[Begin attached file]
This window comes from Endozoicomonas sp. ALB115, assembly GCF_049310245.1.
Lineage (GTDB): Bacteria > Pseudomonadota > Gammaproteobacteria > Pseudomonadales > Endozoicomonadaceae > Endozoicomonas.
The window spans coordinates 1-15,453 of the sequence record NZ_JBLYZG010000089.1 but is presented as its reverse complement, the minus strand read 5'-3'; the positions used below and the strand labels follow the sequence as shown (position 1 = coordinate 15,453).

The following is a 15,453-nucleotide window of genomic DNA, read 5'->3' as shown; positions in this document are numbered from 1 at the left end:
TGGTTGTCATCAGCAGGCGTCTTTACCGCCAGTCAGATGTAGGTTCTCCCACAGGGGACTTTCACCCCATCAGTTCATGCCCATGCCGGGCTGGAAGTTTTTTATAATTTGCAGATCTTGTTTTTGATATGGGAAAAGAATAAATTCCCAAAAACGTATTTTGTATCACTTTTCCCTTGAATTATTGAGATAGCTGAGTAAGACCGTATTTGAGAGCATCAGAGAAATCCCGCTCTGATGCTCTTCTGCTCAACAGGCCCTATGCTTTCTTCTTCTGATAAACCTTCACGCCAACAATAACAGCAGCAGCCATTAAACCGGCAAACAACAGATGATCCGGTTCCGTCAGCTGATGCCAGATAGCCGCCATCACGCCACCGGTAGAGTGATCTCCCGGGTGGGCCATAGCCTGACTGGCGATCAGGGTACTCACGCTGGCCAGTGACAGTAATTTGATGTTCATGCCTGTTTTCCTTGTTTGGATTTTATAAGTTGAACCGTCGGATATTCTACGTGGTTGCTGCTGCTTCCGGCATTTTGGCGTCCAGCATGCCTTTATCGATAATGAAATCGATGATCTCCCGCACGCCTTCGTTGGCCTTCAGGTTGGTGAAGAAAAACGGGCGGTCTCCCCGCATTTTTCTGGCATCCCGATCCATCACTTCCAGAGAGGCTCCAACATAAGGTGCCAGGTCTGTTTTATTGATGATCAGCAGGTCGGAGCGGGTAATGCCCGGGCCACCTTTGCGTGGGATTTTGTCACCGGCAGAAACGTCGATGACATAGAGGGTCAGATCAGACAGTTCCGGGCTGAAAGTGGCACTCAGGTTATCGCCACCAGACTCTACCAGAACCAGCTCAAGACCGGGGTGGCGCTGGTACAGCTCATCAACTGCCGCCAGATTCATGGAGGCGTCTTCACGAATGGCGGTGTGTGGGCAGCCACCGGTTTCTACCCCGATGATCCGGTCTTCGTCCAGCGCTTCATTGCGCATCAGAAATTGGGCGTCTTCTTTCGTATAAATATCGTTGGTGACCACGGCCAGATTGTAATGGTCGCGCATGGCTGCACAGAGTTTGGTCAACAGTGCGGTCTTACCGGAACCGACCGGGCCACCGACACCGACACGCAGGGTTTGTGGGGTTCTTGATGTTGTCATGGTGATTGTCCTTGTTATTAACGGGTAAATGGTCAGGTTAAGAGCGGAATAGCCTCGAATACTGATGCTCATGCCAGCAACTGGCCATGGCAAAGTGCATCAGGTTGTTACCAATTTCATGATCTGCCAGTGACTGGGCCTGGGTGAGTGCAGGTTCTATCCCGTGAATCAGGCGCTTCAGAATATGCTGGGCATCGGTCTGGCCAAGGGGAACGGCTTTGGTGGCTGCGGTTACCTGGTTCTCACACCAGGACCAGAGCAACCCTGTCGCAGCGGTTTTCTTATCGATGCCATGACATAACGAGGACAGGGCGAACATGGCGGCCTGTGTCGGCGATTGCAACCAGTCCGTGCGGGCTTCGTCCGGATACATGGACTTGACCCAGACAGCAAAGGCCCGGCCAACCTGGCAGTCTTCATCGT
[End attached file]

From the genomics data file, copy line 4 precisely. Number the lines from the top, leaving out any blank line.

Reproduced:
The following is a 15,453-nucleotide window of genomic DNA, read 5'->3' as shown; positions in this document are numbered from 1 at the left end: